Author Topic: The Thread of Extreme Happiness  (Read 601 times)


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Re: The Thread of Extreme Happiness
« Reply #15 on: September 28, 2020, 08:50:56 PM »
Yeah, wsl1 was interesting, but it had a lot of restrictions. Tbh what I'm waiting for is proper virtualized GPU access. Right now the only opengl accelerated stuff is glx, which only supports opengl 1.4. Chromium, for example, uses a bunch of opengl es for rendering, which doesn't work in wsl, and so it has to fall back on software rendering, which performs terribly. And the various options emacs for browsers are unworkable too. Xwidget webkit browser crashes, emacs application framework browser (also built on webkit) crashes. Eww doesn't seem to support javascript, and renders poorly even in the best case. I want to be able to use org capture with a browser in emacs but that will have to wait until the opengl translation layer for directx/d3d (and the paravirtualized GPU stuff) in linux comes out. Ugh
Still, I like being able to use linux stuff without leaving windows. Having to reboot any time I wanted to use linux was a huge pain and I just ended up not using it.
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Re: The Thread of Extreme Happiness
« Reply #16 on: October 02, 2020, 10:35:39 PM »
mmmmmmmmmmmmmmmmmmmmmmmmmmmmmmmmmight need to stop being influenced by youtube to spend money.


Affordable (relatively speaking) damascus flipper, and I hate myself for wanting another one...

Depending on how loaded you are these things can go for a lot of money, so probably not going off on the deep end...but I might snag another flipper, and maybe an autoknife...


Umm, so...yeah...these things are great to play with while watching youtube or whatever...however in getting the "less fancy" looking knife below(blue), I noticed the action in flipping open the blade is god damn flawless, and on my first knife it's a bit rough. Might need to try oil to get it firing well. There is ONE more model in this product line I kinda want, but im kinda happy with these two as is. Fun to flip open, looks cool, is a practical tool I need access to semi regularly.


aquire torx drivers, and some knife pivot lube = 3/10 flipping action on the damascus knife is now a 10/10, bad boy fires flawless now.
« Last Edit: October 09, 2020, 11:24:03 PM by vladgd »


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Re: The Thread of Extreme Happiness
« Reply #17 on: October 17, 2020, 12:05:35 PM »
So I have an Index now. First impressions (when compared to my past Oculus headsets):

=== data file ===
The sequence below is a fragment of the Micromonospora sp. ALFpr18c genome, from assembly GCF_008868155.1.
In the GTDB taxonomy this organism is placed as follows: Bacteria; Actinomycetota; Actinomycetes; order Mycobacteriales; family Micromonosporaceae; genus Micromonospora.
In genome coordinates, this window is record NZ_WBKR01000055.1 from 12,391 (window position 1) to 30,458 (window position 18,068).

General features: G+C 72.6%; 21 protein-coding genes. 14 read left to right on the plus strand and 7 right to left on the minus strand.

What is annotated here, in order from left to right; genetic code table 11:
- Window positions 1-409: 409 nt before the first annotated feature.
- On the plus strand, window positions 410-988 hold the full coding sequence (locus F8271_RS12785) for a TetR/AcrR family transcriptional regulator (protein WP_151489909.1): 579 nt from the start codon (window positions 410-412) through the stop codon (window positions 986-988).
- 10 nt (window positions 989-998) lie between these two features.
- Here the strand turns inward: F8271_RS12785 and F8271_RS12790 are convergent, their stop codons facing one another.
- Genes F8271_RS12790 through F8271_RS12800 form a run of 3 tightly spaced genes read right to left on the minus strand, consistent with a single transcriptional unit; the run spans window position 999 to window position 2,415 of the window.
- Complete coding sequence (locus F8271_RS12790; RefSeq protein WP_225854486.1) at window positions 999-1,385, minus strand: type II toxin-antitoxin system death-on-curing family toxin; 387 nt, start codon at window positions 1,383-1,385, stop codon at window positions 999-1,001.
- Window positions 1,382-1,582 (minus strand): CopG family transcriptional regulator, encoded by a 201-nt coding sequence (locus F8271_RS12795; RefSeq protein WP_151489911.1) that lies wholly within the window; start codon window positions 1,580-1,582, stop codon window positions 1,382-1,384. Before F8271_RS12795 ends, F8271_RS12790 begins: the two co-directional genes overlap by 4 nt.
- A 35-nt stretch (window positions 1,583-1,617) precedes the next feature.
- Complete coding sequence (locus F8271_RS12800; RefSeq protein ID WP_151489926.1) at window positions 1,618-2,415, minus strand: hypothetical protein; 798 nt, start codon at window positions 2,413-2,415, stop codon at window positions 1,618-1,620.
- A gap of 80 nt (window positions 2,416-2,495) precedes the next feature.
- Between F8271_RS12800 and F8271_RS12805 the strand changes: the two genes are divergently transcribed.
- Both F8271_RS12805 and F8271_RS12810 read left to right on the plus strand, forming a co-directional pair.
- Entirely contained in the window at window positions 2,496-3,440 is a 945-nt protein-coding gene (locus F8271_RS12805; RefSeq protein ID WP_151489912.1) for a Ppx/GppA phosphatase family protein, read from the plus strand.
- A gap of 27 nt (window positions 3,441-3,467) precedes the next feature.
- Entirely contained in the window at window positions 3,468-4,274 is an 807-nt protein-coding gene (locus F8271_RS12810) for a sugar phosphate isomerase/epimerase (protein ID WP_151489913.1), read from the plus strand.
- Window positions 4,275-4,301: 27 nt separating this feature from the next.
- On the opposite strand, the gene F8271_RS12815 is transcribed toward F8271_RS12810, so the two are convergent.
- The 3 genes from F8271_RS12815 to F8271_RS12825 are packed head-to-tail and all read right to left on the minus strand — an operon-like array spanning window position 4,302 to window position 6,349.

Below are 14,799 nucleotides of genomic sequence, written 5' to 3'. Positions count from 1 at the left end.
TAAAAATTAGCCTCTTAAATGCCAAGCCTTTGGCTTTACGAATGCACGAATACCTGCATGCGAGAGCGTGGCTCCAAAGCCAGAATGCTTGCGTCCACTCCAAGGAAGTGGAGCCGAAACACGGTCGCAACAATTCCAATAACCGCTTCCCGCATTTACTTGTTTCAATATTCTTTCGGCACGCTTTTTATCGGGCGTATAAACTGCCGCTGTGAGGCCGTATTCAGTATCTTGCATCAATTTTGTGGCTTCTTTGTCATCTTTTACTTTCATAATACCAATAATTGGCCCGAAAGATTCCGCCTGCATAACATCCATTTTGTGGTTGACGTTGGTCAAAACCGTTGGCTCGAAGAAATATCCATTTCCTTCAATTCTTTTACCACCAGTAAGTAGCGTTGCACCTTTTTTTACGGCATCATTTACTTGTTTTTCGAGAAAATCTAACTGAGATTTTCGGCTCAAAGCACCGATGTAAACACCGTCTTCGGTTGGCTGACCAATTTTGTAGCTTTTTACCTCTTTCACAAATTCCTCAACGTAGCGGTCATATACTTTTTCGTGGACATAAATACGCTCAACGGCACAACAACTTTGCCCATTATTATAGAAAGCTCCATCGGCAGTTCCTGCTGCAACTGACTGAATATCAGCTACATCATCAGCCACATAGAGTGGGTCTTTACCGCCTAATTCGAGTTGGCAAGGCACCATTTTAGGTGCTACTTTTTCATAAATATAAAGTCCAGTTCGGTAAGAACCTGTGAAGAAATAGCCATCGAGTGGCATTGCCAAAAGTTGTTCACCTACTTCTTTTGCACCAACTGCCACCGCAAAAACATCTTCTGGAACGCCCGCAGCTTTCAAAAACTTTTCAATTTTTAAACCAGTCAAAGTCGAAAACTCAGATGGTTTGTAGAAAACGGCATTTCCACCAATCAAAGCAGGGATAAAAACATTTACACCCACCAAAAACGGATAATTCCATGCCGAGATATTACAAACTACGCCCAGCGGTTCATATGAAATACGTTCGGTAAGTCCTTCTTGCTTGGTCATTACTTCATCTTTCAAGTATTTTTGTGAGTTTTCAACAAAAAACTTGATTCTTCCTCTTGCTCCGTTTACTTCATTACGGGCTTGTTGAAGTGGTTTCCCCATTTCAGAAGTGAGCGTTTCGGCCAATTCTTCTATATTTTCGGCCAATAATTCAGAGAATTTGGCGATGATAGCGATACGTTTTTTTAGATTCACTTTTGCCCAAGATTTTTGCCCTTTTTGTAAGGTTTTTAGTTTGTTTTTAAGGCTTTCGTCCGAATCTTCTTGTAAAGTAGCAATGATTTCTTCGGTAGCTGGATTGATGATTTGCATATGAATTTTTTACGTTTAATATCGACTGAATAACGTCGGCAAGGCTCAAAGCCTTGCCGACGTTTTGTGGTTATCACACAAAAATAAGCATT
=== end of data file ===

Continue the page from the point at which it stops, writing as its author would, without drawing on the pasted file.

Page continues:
Display totally blows the Rift CV1 and Rift S out of the water, in terms of color representation, resolution, and refresh rate. Tracking, as expected, is superb.

The nose piece lets in more room light than the S, but less than the CV1. I might try to find an aftermarket solution to this.

The facial interface is way more comfortable than both the CV1 and S. Feels like it's a light fabric on top of soft silicone rather than harsh foam.

It has hardware IPD like the CV1 (and unlike the S) so there's much less chromatic aberration. Between this and the number of adjustments, it's easier to find the sweet spot and get a clearer picture.

Still working on calibrating the controllers, so the verdict is out on finger tracking. The normal bits are at least as good as both Rifts (the capacitive face buttons and trigger feel more refined, like the CV1, rather than the twitchy implementation the S uses), but I like how they made it harder to press the system buttons. One of my biggest combo killers in Beat Saber was accidentally pressing the Oculus button. :|

While I can't do a side-by-side comparison, the speakers are very similar in quality and volume to the CV1, rather than the tinny, hollow garbage you get from the S. It's at least as good as the CV1.

So far so good!

Edit: Finger tracking works well (for me, anyway) as long as the straps are in the right spot. I was having some pretty major detection issues until I fixed that. Now I can flip people off very consistently.

The grips do kinda fuck with me, though. On Oculus controllers, the grip buttons are located under your middle fingers, so if you want to toss and object you move your hand while releasing your middle finger, gripping the controller with your ring finger and pinky. With the Index controller you have to ignore every instinct telling you that you're about to drop your controller and open up your hand.

It's all muscle memory, though. The straps hold the controller in place surprisingly well without being uncomfortable, so you can do throwing motions without the controllers really moving, even with your hand outstretched. After about an hour and a half of BONEWORKS I had largely gotten used to that.

Another nice thing is that the controllers have fairly minimal bulk, so small arms handling felt a bit more intuitive. I fiddled around with BONEWORKS on the Rift S, and doing dry reloads took a bit of practice due to the tracking rings colliding unless I moved my hands in a particular way. The tracking strips on the Index controllers tend to stay out of the way for actions like that.

It would be nice if BONEWORKS let you operate the mag/slide releases on pistols (since both of the pistols they model%u2014a Glock 22 and a 1911 variant%u2014have thumb controls for both actions), but oh well. At least the game allows you to practice proper trigger discipline.
« Last Edit: October 18, 2020, 12:51:12 AM by Spectere »
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